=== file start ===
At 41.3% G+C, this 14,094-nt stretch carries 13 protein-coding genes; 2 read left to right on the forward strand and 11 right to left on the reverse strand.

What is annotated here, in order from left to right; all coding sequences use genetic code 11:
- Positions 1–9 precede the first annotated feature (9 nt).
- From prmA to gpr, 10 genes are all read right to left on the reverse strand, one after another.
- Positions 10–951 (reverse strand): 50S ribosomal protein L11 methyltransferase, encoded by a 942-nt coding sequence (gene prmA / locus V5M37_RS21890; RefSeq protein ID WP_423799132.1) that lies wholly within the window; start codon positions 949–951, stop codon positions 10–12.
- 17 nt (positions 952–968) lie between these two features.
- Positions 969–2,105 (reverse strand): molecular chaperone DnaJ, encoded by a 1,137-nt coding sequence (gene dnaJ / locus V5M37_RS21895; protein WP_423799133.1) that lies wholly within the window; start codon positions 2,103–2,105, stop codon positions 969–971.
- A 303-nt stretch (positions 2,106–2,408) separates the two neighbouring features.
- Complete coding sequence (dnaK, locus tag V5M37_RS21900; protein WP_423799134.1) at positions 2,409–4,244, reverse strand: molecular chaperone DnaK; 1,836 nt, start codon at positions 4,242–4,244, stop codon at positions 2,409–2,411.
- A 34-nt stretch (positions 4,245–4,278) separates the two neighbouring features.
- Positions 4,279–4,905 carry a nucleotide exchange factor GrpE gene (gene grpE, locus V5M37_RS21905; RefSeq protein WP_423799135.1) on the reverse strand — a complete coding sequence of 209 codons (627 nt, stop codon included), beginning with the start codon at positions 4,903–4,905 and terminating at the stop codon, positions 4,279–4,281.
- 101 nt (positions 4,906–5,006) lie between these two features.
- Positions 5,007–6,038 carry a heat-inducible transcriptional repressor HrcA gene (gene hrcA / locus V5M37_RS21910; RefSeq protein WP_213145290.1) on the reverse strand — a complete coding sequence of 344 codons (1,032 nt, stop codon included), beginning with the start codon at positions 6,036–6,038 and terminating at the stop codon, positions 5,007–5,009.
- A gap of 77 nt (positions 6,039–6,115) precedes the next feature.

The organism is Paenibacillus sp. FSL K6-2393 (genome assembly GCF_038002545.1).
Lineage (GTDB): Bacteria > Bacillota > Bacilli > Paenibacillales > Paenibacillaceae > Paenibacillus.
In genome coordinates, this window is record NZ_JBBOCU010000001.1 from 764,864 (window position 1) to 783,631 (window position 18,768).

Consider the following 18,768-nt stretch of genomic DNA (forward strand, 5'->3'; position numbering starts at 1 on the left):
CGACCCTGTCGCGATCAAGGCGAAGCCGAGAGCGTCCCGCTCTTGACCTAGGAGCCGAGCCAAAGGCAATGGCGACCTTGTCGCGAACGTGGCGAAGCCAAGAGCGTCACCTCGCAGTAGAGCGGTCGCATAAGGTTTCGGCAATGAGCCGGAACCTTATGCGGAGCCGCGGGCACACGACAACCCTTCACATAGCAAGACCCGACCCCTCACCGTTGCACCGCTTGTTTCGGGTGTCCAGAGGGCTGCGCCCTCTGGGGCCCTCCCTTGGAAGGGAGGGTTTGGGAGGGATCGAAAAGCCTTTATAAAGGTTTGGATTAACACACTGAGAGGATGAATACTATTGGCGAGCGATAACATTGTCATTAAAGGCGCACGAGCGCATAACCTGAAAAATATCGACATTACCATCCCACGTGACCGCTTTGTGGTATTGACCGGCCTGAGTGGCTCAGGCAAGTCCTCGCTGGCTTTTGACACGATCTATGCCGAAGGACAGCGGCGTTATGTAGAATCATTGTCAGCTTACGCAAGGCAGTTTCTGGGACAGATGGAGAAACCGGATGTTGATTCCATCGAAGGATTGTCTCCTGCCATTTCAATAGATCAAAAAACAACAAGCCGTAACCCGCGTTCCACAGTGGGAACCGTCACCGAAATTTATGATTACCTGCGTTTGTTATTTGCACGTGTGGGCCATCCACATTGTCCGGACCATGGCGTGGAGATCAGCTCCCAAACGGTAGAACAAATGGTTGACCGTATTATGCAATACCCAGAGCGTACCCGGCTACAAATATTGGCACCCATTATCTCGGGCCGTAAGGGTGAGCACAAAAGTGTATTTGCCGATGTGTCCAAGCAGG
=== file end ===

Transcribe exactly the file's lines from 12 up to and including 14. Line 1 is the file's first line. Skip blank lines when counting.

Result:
- 101 nt (positions 4,906–5,006) lie between these two features.
- Positions 5,007–6,038 carry a heat-inducible transcriptional repressor HrcA gene (gene hrcA / locus V5M37_RS21910; RefSeq protein WP_213145290.1) on the reverse strand — a complete coding sequence of 344 codons (1,032 nt, stop codon included), beginning with the start codon at positions 6,036–6,038 and terminating at the stop codon, positions 5,007–5,009.
- A gap of 77 nt (positions 6,039–6,115) precedes the next feature.